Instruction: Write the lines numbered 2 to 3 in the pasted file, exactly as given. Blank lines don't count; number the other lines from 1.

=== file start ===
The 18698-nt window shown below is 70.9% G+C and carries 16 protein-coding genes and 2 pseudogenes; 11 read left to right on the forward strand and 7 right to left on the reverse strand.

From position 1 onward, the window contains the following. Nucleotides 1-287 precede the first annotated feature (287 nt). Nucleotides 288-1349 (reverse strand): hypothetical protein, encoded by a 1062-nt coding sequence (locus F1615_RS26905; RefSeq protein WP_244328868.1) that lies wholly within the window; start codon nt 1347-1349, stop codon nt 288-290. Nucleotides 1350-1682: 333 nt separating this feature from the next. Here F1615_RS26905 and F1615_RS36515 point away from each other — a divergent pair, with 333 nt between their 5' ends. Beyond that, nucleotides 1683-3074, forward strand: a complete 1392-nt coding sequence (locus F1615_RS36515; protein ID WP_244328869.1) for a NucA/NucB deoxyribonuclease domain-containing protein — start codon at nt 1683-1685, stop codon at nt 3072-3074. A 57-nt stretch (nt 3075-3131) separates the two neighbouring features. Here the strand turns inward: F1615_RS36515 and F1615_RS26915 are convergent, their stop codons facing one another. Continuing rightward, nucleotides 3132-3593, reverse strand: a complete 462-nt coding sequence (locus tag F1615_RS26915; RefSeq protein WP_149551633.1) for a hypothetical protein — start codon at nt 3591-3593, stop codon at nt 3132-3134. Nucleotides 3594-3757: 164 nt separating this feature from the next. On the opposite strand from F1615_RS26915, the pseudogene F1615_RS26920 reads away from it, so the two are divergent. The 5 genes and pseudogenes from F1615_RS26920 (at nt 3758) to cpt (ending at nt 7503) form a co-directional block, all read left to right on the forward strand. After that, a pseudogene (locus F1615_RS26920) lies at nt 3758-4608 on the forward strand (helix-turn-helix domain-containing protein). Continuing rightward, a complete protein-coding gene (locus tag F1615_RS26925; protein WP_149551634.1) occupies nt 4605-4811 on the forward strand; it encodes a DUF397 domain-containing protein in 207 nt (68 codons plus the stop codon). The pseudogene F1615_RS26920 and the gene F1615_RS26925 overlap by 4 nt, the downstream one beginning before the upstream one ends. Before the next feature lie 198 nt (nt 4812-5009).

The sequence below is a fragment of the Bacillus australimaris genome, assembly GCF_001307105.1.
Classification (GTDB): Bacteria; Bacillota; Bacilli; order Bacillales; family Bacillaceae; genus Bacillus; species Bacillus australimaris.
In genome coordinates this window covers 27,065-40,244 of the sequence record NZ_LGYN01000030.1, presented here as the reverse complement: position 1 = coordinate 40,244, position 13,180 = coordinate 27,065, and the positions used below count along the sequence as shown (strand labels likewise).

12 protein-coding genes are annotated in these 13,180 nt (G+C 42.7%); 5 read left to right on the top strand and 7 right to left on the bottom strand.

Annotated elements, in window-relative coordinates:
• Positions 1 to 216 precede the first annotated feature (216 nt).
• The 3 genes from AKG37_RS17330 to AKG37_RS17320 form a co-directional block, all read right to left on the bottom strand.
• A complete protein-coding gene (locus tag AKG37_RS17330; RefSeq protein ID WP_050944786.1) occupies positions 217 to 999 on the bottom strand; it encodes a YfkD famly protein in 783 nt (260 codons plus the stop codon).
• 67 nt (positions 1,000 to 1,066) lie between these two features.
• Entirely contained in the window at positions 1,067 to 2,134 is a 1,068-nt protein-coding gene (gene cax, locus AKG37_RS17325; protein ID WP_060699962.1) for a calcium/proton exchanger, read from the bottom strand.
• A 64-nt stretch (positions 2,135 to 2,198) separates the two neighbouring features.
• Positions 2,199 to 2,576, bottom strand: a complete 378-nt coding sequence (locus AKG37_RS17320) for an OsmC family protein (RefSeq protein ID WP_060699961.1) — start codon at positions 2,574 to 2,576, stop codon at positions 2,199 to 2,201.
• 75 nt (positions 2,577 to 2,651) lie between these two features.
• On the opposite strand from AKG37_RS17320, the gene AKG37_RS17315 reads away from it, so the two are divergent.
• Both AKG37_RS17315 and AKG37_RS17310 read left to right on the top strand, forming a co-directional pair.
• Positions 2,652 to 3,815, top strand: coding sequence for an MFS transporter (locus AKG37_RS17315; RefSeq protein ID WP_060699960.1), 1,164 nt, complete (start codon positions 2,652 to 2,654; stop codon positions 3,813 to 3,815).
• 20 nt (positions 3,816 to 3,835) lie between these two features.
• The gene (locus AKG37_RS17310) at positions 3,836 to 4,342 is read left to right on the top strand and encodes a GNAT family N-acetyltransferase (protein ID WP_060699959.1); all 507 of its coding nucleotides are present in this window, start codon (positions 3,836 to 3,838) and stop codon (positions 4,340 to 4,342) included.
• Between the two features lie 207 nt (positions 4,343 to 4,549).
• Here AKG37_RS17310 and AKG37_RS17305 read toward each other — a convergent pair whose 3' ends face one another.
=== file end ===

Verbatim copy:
From position 1 onward, the window contains the following. Nucleotides 1-287 precede the first annotated feature (287 nt). Nucleotides 288-1349 (reverse strand): hypothetical protein, encoded by a 1062-nt coding sequence (locus F1615_RS26905; RefSeq protein WP_244328868.1) that lies wholly within the window; start codon nt 1347-1349, stop codon nt 288-290. Nucleotides 1350-1682: 333 nt separating this feature from the next. Here F1615_RS26905 and F1615_RS36515 point away from each other — a divergent pair, with 333 nt between their 5' ends. Beyond that, nucleotides 1683-3074, forward strand: a complete 1392-nt coding sequence (locus F1615_RS36515; protein ID WP_244328869.1) for a NucA/NucB deoxyribonuclease domain-containing protein — start codon at nt 1683-1685, stop codon at nt 3072-3074. A 57-nt stretch (nt 3075-3131) separates the two neighbouring features. Here the strand turns inward: F1615_RS36515 and F1615_RS26915 are convergent, their stop codons facing one another. Continuing rightward, nucleotides 3132-3593, reverse strand: a complete 462-nt coding sequence (locus tag F1615_RS26915; RefSeq protein WP_149551633.1) for a hypothetical protein — start codon at nt 3591-3593, stop codon at nt 3132-3134. Nucleotides 3594-3757: 164 nt separating this feature from the next. On the opposite strand from F1615_RS26915, the pseudogene F1615_RS26920 reads away from it, so the two are divergent. The 5 genes and pseudogenes from F1615_RS26920 (at nt 3758) to cpt (ending at nt 7503) form a co-directional block, all read left to right on the forward strand. After that, a pseudogene (locus F1615_RS26920) lies at nt 3758-4608 on the forward strand (helix-turn-helix domain-containing protein). Continuing rightward, a complete protein-coding gene (locus tag F1615_RS26925; protein WP_149551634.1) occupies nt 4605-4811 on the forward strand; it encodes a DUF397 domain-containing protein in 207 nt (68 codons plus the stop codon). The pseudogene F1615_RS26920 and the gene F1615_RS26925 overlap by 4 nt, the downstream one beginning before the upstream one ends. Before the next feature lie 198 nt (nt 4812-5009).

The sequence below is a fragment of the Bacillus australimaris genome, assembly GCF_001307105.1.